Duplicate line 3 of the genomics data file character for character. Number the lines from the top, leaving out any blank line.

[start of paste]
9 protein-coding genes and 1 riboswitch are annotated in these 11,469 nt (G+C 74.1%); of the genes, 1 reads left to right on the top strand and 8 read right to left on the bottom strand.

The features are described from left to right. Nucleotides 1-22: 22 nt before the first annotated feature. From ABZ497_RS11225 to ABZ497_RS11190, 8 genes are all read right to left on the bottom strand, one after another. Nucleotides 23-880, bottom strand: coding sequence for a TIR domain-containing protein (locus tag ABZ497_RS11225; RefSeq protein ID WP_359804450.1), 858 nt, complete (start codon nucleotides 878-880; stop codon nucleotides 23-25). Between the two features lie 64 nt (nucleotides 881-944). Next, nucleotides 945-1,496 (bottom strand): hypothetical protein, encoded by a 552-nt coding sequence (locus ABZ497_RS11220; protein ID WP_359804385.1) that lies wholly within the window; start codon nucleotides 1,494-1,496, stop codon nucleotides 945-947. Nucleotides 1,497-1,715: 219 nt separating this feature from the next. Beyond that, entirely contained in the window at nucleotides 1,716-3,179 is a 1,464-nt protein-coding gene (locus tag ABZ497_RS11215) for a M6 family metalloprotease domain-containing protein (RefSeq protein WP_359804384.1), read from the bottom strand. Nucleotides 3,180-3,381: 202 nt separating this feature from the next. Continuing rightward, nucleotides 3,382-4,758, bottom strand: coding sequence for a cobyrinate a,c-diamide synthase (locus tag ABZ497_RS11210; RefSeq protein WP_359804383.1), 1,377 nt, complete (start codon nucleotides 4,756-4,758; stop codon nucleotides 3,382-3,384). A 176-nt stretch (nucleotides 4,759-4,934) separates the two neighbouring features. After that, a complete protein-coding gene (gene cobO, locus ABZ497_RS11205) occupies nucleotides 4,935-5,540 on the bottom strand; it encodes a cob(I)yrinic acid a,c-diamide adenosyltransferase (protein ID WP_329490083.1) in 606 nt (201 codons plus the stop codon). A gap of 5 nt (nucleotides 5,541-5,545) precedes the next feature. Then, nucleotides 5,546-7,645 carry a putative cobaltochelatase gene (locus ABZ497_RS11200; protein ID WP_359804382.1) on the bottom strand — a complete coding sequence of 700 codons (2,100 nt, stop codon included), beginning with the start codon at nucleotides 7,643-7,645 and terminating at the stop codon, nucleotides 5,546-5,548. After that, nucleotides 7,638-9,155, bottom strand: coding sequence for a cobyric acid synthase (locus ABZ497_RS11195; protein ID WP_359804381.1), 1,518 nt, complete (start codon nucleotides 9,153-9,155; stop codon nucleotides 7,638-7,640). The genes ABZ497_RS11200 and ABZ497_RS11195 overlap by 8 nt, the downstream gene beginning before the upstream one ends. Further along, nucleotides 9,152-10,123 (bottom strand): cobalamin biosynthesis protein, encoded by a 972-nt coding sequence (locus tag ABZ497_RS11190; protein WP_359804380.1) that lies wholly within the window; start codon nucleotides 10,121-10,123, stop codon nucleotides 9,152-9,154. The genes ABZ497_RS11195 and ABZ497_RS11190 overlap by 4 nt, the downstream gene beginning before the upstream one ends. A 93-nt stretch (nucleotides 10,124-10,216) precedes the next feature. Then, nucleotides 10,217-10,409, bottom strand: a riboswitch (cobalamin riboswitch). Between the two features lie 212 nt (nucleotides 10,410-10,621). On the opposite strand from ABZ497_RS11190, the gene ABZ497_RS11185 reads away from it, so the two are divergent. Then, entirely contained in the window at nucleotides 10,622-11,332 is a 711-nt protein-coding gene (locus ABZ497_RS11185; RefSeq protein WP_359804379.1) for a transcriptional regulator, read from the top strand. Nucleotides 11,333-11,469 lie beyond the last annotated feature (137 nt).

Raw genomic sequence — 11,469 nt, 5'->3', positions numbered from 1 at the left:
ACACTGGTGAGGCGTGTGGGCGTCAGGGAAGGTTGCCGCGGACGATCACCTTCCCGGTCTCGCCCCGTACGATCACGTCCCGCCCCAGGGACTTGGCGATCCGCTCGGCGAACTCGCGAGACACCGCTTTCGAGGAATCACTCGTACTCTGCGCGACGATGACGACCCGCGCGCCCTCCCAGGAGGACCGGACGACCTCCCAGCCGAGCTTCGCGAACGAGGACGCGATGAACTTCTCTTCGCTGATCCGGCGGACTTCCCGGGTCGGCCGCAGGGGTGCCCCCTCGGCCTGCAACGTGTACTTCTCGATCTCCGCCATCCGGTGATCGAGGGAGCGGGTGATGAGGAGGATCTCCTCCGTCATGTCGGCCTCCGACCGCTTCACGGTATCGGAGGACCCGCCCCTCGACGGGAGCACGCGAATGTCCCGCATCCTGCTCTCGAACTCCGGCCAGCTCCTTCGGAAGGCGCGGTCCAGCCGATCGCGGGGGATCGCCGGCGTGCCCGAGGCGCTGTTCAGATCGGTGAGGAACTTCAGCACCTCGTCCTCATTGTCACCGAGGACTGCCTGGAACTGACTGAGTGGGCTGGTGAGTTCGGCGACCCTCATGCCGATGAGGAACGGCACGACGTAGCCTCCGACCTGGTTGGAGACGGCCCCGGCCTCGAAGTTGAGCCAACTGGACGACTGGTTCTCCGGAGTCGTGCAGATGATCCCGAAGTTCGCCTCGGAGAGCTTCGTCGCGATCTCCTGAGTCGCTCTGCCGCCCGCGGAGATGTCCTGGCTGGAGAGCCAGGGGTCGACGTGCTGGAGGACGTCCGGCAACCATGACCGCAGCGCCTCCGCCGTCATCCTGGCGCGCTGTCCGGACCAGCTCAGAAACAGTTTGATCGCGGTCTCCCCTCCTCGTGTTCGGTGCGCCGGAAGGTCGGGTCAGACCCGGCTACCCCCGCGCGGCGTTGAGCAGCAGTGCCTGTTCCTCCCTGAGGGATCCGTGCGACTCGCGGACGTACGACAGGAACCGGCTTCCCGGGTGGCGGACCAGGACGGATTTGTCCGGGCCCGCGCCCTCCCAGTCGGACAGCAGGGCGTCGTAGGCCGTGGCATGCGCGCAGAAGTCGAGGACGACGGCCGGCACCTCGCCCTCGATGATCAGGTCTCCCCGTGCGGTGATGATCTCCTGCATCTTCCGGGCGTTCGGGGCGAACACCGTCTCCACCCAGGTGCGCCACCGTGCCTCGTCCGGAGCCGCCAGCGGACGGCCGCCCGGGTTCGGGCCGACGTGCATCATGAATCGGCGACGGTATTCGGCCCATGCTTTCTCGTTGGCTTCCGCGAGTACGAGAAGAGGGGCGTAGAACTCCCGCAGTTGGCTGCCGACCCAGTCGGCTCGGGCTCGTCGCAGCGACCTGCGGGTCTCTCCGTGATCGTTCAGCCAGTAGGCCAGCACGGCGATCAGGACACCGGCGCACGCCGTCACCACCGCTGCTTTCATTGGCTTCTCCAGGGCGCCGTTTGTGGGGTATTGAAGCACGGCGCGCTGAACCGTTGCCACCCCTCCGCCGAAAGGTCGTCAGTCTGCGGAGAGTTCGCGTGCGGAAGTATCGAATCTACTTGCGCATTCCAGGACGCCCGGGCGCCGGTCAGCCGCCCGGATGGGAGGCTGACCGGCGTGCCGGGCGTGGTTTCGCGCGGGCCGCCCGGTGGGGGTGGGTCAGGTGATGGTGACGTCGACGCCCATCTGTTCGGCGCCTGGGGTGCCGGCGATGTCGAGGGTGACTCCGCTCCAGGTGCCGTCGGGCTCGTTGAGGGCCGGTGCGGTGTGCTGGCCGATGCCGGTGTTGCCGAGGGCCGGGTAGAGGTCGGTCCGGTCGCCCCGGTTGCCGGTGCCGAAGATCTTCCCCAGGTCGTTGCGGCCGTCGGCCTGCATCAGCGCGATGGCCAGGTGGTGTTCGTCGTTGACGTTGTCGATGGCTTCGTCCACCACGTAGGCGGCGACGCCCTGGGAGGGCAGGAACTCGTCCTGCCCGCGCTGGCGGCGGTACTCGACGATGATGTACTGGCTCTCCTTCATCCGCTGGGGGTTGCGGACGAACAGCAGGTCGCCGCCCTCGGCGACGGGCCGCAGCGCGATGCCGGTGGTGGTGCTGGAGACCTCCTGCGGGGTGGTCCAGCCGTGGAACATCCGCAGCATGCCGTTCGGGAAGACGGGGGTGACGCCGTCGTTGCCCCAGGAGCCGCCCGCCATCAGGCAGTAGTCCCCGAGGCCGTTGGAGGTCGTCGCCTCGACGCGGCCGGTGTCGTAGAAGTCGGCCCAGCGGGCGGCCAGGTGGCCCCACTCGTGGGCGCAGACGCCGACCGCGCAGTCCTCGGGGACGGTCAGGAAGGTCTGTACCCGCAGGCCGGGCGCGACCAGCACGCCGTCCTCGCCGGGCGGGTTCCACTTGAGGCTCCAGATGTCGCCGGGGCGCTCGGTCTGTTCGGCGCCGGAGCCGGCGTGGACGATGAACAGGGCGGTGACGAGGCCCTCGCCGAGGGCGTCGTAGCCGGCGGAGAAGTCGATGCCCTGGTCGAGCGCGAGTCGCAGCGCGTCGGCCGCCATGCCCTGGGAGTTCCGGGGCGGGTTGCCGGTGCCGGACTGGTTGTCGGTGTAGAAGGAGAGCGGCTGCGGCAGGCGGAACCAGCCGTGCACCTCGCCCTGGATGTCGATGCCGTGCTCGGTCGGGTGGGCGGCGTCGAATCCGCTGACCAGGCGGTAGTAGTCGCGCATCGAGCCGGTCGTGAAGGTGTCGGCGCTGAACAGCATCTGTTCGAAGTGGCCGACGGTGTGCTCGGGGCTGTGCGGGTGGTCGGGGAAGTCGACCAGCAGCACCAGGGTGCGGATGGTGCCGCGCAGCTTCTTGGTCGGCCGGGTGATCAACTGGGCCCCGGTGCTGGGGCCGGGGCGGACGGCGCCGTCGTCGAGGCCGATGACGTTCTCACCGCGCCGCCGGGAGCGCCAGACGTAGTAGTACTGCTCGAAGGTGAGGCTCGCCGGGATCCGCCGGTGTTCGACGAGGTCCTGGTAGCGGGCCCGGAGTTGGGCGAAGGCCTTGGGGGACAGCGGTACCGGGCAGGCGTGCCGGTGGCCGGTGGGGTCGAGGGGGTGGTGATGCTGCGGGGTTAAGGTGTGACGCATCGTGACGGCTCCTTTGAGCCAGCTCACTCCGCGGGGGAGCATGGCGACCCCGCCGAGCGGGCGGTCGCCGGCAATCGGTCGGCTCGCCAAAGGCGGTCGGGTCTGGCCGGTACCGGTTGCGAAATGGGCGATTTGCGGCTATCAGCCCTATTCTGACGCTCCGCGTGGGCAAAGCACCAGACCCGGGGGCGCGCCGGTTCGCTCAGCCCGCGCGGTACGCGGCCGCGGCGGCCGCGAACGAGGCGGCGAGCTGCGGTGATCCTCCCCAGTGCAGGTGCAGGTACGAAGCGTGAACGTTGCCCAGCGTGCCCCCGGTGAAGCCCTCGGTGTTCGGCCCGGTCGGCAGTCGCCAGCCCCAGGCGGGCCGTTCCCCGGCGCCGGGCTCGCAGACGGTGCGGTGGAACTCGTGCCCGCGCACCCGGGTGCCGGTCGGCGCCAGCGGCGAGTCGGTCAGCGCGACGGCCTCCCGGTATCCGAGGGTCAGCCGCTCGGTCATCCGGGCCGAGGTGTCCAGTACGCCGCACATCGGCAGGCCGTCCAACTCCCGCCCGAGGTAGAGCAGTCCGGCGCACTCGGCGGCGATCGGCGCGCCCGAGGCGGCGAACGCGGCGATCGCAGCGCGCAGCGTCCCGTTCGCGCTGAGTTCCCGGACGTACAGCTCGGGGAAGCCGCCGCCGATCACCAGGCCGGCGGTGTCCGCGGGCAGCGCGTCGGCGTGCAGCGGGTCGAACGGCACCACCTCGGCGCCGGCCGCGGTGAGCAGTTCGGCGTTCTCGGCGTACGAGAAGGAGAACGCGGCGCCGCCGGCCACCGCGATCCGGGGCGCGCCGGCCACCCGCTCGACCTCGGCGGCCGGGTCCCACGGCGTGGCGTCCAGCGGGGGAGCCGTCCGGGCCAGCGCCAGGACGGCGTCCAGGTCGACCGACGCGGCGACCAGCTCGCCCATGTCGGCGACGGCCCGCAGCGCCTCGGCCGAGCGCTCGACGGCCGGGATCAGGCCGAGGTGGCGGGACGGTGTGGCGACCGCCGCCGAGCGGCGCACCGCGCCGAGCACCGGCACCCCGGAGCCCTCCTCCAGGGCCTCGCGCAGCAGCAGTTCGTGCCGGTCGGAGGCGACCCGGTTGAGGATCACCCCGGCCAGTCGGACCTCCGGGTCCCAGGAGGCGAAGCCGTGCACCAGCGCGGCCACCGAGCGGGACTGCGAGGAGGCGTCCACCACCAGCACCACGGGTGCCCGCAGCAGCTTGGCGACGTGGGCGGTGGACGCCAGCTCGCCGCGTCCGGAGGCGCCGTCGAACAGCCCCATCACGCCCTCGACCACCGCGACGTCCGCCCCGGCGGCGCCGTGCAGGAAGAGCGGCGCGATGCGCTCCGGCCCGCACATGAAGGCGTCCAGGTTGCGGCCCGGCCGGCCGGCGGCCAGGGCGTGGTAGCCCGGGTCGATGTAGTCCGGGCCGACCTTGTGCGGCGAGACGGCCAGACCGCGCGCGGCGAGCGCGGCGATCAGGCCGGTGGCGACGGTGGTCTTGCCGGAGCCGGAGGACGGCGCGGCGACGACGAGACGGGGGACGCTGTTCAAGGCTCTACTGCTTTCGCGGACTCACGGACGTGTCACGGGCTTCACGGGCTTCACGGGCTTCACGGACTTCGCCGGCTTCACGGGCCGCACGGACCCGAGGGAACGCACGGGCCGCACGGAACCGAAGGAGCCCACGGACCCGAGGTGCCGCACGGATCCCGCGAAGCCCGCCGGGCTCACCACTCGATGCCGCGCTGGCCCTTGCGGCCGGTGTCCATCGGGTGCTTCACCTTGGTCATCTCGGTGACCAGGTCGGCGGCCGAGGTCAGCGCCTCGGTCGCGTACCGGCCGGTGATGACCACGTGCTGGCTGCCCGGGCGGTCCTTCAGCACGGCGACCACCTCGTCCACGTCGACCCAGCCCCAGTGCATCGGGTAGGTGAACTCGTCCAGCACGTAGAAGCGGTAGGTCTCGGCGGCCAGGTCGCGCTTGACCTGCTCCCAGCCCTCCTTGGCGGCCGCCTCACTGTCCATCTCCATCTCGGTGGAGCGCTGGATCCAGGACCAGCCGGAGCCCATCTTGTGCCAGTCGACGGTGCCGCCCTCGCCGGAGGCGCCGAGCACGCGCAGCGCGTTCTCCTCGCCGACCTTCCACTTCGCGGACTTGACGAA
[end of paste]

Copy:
Raw genomic sequence — 11,469 nt, 5'->3', positions numbered from 1 at the left: